When Retirement Comes With a Daily Dose of Cannabis

Scientists: Marijuana could hold the key to treating Alzheimer’s but drug laws stand in the way

From The Independent

Katie Forster

Chemicals found in cannabis could be used to help treat dementia, early studies have shown – but further research into the findings is being stymied by restrictive drug laws, scientists say.

Cannabinoids like tetrahydrocannabinol (THC) can aid the removal of dangerous dementia proteins from brain cells, according to researchers at the Salk Institute, a renowned biomedical research facility in California.

While initial findings published last year raise hopes cannabis compounds could one day form the basis of a new medicine to help treat Alzheimer’s disease, the next steps are proving slow.

Professor David Schubert, who led the study, told CNBC legal issues were a “major roadblock” preventing him and his team from conducting further research into the medicinal properties of marijuana.

“It’s so blatantly obvious that this plant should be studied in greater detail,” he said. “It’s hard enough to get funding without having to worry about legal issues on top of it.”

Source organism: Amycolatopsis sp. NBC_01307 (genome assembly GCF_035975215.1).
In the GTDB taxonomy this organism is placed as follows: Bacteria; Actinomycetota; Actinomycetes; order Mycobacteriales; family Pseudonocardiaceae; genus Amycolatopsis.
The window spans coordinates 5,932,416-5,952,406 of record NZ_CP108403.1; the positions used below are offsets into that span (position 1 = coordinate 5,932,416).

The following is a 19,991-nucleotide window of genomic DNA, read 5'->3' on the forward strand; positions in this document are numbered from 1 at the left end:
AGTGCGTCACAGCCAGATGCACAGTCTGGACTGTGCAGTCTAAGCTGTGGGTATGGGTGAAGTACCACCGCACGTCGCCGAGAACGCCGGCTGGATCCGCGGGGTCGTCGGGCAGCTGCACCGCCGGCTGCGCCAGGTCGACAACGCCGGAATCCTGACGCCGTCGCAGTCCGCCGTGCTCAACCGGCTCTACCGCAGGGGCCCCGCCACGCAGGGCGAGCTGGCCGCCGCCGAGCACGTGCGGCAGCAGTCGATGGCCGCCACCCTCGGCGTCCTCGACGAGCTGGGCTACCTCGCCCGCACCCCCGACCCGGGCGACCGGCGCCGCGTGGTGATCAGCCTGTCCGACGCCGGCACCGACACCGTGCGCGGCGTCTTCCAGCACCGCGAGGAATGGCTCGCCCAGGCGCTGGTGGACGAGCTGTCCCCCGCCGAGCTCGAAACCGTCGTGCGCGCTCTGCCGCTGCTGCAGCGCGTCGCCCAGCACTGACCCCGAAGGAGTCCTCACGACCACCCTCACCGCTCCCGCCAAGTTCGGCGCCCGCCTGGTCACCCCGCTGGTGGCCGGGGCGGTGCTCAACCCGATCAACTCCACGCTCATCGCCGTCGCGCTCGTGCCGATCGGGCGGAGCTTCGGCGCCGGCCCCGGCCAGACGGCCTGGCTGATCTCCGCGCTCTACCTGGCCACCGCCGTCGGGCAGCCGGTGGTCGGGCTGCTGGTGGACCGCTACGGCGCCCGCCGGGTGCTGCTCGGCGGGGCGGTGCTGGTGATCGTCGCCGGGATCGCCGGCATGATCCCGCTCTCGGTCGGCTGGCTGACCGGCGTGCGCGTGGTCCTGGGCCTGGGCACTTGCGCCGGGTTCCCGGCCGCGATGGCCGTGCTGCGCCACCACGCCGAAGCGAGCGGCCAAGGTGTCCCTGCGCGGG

Professor Schubert said the institute had submitted an application to the US Drug Enforcement Agency for permission to use cannabis extracts for tests on mice in December, but had not yet received a response.

Hollywood sign changed to ‘Hollyweed’ to promote cannabis legalisation

The researchers used a small amount of synthetically-produced cannabinoids in the first study, which was found to stimulate the removal of a toxic plaque associated with dementia in the brain.

Dementia, which mainly affects older people, causes a deterioration in memory, thinking and behaviour and can impede someone’s ability to perform everyday activities.

It affects around 47.5 million people worldwide, according to the World Health Organisation, and it recently overtook heart disease to become the leading cause of death in England and Wales. The most common type of dementia is Alzheimer’s disease.

A protein called amyloid beta creates a harmful plaque in the brains of people with dementia that can destroy nerve cells.